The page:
· In the SMART study, HIV infected patients were randomly assigned to either continuous (viral suppression, VS arm) or CD4 guided episodic use of antiretroviral therapy (ART)(drug conservation, DC arm).
· There was in increased risk of all-cause mortality in the DC arm. Causes of death were mainly major cardiovascular, renal and hepatic disease and not opportunistic disease as might be expected1.
· Mortality risk in SMART during follow-up was associated with higher baseline levels of hsCRP, IL-6, and D-dimer2 suggesting involvement of both the inflammatory and coagulation systems.
· In SMART, D-dimer levels were correlated with HIV viral load at study entry, and changes in D-dimer levels were correlated with changes in HIV viral load both after starting or stopping ART2,3.
· These data suggest that HIV replication may result in activation of coagulation pathways.
Coagulation - Wikipedia, the free encyclopedia
The coagulation cascade of secondary hemostasis has two pathways which lead to fibrin formation. These are the contact activation pathway (also known as the ...en.wikipedia.org/wiki/Coagulation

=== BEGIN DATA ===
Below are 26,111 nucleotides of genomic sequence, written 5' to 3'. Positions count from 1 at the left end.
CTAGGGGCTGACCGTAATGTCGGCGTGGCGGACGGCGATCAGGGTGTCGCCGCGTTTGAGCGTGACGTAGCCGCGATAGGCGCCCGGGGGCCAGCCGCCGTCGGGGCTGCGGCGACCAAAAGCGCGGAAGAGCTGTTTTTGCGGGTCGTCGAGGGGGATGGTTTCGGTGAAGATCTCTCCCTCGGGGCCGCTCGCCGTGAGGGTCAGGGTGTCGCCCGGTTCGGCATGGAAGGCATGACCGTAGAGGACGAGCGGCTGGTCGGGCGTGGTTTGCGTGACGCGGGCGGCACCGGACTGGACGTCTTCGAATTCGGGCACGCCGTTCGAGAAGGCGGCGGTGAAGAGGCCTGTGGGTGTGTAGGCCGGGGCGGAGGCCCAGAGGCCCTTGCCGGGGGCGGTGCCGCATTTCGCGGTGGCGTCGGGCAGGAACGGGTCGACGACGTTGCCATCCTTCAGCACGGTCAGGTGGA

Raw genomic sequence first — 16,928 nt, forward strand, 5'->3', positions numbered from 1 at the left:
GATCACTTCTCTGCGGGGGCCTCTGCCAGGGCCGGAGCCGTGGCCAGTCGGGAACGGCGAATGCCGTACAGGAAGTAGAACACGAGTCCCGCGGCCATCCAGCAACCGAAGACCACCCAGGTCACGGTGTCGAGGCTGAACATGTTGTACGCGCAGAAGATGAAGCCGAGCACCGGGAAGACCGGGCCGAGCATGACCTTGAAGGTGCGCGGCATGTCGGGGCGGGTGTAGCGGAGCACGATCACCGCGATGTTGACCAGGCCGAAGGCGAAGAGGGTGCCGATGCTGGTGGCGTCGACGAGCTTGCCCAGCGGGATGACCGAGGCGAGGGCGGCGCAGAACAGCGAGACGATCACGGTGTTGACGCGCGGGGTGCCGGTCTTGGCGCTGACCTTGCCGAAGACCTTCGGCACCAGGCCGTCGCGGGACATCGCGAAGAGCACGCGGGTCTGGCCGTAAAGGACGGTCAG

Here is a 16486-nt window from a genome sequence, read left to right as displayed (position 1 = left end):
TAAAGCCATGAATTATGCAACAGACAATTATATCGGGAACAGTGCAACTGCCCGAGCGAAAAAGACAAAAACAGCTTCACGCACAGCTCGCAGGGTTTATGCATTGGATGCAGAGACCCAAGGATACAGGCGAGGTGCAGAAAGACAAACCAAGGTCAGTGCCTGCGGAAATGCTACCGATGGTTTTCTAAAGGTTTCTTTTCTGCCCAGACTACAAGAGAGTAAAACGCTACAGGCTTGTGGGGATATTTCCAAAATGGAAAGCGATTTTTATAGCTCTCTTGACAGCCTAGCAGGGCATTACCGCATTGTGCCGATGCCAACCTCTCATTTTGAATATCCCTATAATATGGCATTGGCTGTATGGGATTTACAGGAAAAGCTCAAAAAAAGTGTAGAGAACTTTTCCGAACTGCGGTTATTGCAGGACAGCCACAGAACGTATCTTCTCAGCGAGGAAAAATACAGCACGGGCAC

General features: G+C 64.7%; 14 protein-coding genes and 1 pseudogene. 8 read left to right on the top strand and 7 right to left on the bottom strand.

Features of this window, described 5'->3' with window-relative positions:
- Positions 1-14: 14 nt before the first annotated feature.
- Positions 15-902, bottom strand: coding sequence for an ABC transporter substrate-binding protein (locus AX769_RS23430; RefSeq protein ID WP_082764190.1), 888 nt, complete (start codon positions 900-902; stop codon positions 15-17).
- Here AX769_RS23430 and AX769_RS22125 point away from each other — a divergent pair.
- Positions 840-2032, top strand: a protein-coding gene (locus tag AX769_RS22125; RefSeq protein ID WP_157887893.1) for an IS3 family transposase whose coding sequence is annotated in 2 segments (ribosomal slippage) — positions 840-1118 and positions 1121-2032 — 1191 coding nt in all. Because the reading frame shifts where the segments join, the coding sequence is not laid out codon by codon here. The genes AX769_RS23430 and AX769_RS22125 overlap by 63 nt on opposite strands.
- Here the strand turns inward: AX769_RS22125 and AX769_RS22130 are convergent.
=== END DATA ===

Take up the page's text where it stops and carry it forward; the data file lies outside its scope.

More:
Coagulation is a complex process by which blood forms clots. It is an important part of hemostasis (the cessation of blood loss from a damaged vessel), wherein a damaged blood vessel wall is covered by a platelet and fibrin-containing clot to stop bleeding and begin repair of the damaged vessel. Disorders of coagulation can lead to an increased risk of bleeding (hemorrhage) or obstructive clotting (thrombosis).
Coagulation is highly conserved throughout biology; in all mammals, coagulation involves both a cellular (platelet) and a protein (coagulation factor) component. The system in humans has been the most extensively researched and is therefore the best understood.
Coagulation begins almost instantly after an injury to the blood vessel has damaged the endothelium (lining of the vessel). Exposure of the blood to proteins such as tissue factor initiates changes to blood platelets and the plasma protein fibrinogen, a clotting factor. Platelets immediately form a plug at the site of injury; this is called primary hemostasis. Secondary hemostasis occurs simultaneously: Proteins in the blood plasma, called coagulation factors or clotting factors, respond in a complex cascade to form fibrin strands, which strengthen the platelet plug.